The issue of how to force alcohol treatment upon a loved one you are concerned about may be one you are keen to know more about. In reality though, you should know that you cannot force someone to get treatment for an addiction. There is really no point in trying to manipulate or force a person you love into treatment, even if you know that it will do them good in the end. The reason for this is that your loved one is likely to resist the idea of alcohol treatment until he or she is ready to accept a need for help.

Why Your Loved One Might Not be Ready for Treatment

It is common for those affected by addiction to be unaware of how serious their situation actually is. In fact, many alcoholics live in denial regarding how much alcohol they consume as well as the effect it is having on their own life and the lives of those around them.

For most people, this is not a matter of stubbornness or pig-headedness; it is actually a genuine inability to see the severity of the situation. Alcohol affects the brain and can impact a person’s ability to think clearly. The judgement of alcoholics is usually impaired, meaning that they cannot see the damage their actions are causing. This is why the affected individual will continue to abuse alcohol even when doing so is having a negative impact on themselves and their loved ones.

Since alcohol is widely enjoyed in social settings, it can be difficult for most people to accept that they have developed a problem. There is also a huge amount of stigma attached to addiction and accepting it as a reality is a struggle for those affected. Some individuals would rather pretend that everything is fine than admit to losing control of their drinking; they fear that they will be judged or discriminated against. Others cannot bear the thought of never being able to drink again; they think their life will be boring or not worth living if they cannot drink alcohol along with everyone else.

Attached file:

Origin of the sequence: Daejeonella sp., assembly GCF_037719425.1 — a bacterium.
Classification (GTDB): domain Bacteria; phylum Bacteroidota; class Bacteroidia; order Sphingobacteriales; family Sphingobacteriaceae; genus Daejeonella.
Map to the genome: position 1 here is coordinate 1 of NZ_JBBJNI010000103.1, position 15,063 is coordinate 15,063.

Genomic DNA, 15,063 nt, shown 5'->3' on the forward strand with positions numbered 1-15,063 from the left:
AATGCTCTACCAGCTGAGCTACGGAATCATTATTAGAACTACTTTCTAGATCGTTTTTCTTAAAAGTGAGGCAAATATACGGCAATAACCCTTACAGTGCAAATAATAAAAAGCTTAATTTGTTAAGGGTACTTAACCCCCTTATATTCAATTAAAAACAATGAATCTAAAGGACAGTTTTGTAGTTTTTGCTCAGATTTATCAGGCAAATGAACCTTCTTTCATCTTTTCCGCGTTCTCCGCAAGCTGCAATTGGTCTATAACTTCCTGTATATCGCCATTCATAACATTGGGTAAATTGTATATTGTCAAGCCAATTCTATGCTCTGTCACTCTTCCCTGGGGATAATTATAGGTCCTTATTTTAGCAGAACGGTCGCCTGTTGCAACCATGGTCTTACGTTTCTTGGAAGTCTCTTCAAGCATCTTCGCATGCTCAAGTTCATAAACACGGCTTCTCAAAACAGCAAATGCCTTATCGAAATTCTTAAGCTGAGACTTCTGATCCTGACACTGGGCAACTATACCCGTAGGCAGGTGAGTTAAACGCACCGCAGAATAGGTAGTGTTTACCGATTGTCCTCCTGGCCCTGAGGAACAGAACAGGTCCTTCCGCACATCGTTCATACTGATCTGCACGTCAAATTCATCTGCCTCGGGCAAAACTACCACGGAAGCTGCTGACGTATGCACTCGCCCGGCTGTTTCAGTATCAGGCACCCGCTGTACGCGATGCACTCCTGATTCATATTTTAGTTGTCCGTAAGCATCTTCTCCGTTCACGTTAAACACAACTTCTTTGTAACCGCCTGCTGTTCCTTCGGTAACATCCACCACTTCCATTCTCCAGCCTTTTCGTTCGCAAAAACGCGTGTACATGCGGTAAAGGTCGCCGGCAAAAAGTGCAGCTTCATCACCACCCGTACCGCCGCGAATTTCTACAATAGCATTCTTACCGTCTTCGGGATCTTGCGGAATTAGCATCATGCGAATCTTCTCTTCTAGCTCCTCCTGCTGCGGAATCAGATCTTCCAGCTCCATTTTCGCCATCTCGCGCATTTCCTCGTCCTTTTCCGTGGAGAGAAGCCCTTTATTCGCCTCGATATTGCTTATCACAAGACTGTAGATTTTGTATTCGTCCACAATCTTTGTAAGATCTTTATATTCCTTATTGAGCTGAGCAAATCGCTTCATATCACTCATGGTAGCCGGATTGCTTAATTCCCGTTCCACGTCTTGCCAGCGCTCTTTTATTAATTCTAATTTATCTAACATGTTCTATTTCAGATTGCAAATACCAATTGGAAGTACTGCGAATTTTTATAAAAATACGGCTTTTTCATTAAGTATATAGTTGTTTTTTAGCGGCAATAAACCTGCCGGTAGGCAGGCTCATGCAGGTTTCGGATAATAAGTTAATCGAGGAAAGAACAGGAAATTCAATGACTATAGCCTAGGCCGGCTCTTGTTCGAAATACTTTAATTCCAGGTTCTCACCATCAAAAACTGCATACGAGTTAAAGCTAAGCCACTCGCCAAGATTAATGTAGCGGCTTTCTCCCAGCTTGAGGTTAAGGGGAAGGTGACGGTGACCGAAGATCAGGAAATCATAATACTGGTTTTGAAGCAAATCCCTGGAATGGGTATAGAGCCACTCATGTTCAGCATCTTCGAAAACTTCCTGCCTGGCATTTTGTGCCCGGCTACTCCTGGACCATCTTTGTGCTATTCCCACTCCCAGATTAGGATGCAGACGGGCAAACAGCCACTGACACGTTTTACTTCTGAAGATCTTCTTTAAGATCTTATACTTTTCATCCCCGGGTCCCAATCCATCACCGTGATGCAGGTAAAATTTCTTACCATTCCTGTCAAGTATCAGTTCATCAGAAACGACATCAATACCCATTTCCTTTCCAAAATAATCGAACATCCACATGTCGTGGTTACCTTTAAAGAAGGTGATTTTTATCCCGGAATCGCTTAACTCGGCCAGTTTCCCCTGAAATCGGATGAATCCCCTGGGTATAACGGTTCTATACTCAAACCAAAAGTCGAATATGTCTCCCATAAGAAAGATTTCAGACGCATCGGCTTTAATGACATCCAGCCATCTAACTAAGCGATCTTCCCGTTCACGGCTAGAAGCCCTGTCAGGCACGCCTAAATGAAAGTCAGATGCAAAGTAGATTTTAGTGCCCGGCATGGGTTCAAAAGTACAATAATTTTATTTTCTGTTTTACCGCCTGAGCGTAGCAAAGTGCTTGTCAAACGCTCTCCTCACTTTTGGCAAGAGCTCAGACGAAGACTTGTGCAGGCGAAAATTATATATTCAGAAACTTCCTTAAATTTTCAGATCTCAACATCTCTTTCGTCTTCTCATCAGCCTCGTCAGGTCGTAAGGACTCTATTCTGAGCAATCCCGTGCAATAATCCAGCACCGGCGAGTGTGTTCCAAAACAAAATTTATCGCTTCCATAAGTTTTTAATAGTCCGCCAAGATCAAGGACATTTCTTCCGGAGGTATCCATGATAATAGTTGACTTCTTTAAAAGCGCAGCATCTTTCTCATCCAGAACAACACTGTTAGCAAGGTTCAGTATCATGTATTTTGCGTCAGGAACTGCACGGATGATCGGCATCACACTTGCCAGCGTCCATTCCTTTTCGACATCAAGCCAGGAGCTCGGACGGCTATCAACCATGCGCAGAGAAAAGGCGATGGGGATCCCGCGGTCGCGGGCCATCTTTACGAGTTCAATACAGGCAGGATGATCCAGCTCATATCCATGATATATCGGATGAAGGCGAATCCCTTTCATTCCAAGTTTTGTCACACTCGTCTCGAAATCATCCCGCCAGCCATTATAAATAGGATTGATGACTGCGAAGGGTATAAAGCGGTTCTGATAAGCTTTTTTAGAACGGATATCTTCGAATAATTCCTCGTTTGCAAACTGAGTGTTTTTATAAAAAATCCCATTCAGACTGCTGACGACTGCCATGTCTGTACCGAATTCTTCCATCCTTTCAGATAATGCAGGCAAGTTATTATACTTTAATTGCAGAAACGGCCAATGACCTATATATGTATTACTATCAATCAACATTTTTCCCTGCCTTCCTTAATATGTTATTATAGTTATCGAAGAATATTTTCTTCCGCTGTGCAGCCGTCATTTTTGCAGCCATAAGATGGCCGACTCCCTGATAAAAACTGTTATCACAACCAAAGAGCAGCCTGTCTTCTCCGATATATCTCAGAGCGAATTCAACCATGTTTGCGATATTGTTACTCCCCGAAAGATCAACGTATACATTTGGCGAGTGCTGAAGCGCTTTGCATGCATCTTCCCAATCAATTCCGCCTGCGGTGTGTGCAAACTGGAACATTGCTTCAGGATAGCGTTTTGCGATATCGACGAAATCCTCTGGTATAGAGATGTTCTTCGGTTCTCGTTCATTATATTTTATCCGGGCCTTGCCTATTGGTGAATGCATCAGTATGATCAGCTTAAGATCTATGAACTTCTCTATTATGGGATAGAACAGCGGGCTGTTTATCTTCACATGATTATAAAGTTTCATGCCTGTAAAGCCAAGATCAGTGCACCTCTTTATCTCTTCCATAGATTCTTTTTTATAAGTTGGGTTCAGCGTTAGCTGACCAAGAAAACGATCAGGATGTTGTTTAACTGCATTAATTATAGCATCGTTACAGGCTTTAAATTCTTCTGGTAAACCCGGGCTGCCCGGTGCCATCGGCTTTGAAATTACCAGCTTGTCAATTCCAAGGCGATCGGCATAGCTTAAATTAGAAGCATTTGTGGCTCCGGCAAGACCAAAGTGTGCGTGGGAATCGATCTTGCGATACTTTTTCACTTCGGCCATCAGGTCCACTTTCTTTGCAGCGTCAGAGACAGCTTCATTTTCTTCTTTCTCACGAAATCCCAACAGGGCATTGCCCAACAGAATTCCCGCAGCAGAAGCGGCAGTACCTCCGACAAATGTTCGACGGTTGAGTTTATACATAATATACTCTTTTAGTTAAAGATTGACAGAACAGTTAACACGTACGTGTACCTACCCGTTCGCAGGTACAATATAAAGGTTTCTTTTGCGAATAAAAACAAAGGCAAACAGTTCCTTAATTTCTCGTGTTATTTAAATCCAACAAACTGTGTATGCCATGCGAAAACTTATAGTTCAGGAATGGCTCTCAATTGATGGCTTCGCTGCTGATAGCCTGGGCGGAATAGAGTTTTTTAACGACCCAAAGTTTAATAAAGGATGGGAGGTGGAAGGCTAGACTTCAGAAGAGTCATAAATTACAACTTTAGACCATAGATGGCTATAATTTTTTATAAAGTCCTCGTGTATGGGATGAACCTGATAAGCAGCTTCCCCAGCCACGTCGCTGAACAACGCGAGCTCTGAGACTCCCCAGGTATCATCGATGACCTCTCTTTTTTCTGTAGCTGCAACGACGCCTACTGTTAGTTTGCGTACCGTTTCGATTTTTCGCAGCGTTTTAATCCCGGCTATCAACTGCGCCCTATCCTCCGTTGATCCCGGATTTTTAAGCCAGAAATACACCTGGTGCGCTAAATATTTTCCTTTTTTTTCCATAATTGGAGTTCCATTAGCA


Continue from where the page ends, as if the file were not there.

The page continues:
Can You Force a Loved One to Accept Help for Alcoholism?

You may be wondering how to force alcohol treatment on someone you love, but it is better to consider how best to encourage this person to see the truth of his or her situation. This is not going to be easy but with perseverance, it can be done.

Very often, those with alcohol addiction are not ready to admit that they are ill. They will continue to abuse alcohol, even with protestations from family members and friends. Many cannot see that alcohol is the root of all their problems and their irresistible need for it controls their every action. The majority will believe that family members and friends are exaggerating things.

It is common, however, for those with addiction to know deep down that things are not quite right. They may be aware that they are drinking too much, but the part of their brain that is urging them to drink often wins out over the part that knows there is an issue. If you are lucky, you may find a way through to your loved one and catch him or her at a point when the idea of overcoming the illness is stronger.

Encouraging a Loved One to Accept Help

You can play a very important role in helping your addicted loved one to admit that he or she has a problem. There are three very important steps that the affected individual will need to take before he or she is ready to get treatment. The first is recognition of the problem.

This is often seen as the most difficult of all, but until your loved one is ready to accept the truth of his or her situation, the idea of treatment is one that is almost certain to be a non-starter. Many people find that the only way to get a loved one to admit to having a problem with alcohol is to issue an ultimatum. Nevertheless, it you are thinking of doing this, you need to be resolute in what you say. If you issue an ultimatum, you must be prepared to follow through, otherwise your loved one will not feel a need to get help.

The second step is acceptance. It is all very well recognising that a problem exists, but the affected person must also be willing to accept a diagnosis of alcoholic. It is important that he or she is ready to accept for him or herself that alcoholism is a real and serious problem. Some prefer to go along the lines of saying ‘Ok, I will stop drinking if you think I have a problem’. This is still a form of denial.